Ever had trouble remembering your dreams, or wished you could remember them more clearly? In this post, we’ll go over some simple steps to help you encourage your own dream recall gently and naturally.
What is dream recall?
Put simply, dream recall is the ability to remember our dreams after we wake up. People experience all levels of dream recall, from vivid recollections that run from beginning to end, to disconnected flashes of imagery or emotion, to nothing at all.
Dream recall ebbs and flows over the course of the human lifespan. We may remember dreams vividly during one period of our lives, then find we remember very few of them for months or even years at a time. Whether you find periods without recall a relief or a disappointment usually depends on what kind of dreams you’ve been having. Some people feel that dream recall isn’t something that can be controlled – that you either remember your dreams, or you don’t.
The truth is that we can influence our own dream recall. By taking a few simple steps in our waking lives, we can learn to remember our dreams more fully and more often. We’ll take a look at some simple steps to increase dream recall in a moment, but first…
Why remember dreams at all?
A key tenet of Dreamosophy is:
When we remember our dreams, we remember ourselves.
In our dreams, we have the capacity to try out different versions of ourselves, and to be the version of ourselves that we like the best. We have the possibility and the power to make connections between our dreams and our waking lives – between who we are, and who we want to be. Dreamosophy seeks to help us make those connections in ways that invite, encourage, and support our own desire to build a future worth living into.
If we don’t remember our dreams, it becomes difficult to make connections between what’s happening in our dream lives and what’s happening in our waking lives. It becomes difficult to access the insights that dreams can offer us. When we remember our dreams, we have the opportunity to remember our best selves.
The Dreamosophy approach is all about developing a more profound, meaningful, and productive relationship with our dreams, and it all starts with remembering them! Read on to learn 8 basic steps for improving dream recall. If you’d like a more in-depth look, check out Wisdom of Dreaming: A Guide to an Effective Dream Life here.
How to Remember Dreams: 8 Basic Steps
- Start with getting a good night’s sleep! Ideally, you will be able to get a full night of uninterrupted sleep. A good night’s rest will allow your brain to move completely through the various stages of the sleep cycle, including REM sleep, which is when most dreaming occurs. The most important time for SLEEP is before midnight; but the most important time for DREAMING, is after 5-to-6 hours of sleep. The last 60-90 minutes are when the longest, most intense dreams tend to occur.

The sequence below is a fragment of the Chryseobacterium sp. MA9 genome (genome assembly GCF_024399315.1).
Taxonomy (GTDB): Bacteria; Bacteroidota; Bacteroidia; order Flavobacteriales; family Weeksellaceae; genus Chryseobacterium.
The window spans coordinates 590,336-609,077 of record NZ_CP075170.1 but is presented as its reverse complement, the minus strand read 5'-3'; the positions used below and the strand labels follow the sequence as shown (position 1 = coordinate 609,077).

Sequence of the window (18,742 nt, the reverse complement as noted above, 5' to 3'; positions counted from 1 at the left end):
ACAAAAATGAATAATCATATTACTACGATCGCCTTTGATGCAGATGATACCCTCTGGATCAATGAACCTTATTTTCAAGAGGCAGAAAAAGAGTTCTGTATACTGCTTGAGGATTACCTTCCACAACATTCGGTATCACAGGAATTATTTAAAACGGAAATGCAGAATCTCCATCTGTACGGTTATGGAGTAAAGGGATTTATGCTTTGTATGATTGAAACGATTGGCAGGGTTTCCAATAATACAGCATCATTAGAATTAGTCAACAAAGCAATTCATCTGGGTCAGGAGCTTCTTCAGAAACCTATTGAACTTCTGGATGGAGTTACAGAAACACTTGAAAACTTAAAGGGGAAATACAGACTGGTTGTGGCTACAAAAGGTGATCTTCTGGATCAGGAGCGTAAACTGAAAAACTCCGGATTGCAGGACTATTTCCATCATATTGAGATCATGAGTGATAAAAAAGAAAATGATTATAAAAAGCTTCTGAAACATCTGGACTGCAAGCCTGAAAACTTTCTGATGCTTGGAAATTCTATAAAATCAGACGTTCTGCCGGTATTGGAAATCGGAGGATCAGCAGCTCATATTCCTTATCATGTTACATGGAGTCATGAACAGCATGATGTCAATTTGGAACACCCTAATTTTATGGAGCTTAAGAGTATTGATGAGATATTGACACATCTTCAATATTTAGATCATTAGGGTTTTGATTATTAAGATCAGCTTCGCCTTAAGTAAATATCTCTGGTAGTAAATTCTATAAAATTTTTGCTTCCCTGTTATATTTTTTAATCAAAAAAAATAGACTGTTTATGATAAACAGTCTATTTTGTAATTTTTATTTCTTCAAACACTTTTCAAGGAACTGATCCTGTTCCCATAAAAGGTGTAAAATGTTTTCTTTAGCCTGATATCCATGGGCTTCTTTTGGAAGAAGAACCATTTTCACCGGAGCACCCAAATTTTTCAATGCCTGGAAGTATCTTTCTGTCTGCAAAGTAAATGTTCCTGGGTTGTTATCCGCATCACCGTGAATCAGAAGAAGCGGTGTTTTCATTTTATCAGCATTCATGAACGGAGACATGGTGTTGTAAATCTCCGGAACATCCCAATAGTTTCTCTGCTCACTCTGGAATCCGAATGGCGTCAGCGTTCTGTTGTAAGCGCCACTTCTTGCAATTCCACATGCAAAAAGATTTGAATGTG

- Drink enough (not too much) water. Staying hydrated promotes healthy sleep, while drinking too much before bed can lead to nighttime interruptions when nature calls. Finding the balance can help you to optimize your sleep.
- Enjoy full-spectrum light, outside, for at least an hour each day. Natural sunlight, especially in the morning, supports circadian rhythm and can help you to sleep better at night.
- Eat a simple diet of natural foods – not too many processed, sweetened or stimulating foods. Foods that are highly processed, sweetened, or stimulating can interfere with metabolism and affect your ability to fall asleep and stay asleep at night.
- Enjoy moderate exercise—move your body! Regular exercise provides a host of benefits, including a potential reduction in insomnia, making it easier to enter into restful sleep.
- Have a regular dreamstream ritual. Have a routine that prepares you for dream-friendly sleep. More about this in a later post.
- When you first wake up, don’t move. Take a moment to lie in your bed and let the dreams wash back over you. Notice how you feel, and any images or sounds that come to you.
- Write your dreams down. Have you ever remembered a dream on waking, only to realize you’ve forgotten it later in the day? Even just jotting down a few keywords when you first wake up can help you to maintain your dream recall and remind yourself of what you dreamed.
It usually won’t work to try and force yourself to remember your dreams. Rather, use these simple steps to cultivate the conditions that are most likely to lead to dream recall. Don’t be concerned if your dream recall doesn’t improve right away. Keep engaging in these practices to support healthy sleep. Over time, you can begin to recall your dreams with greater frequency and greater depth.
These 8 steps are simply the beginning. Check out our book today to learn more about how to remember your dreams – and what to do with them once you do!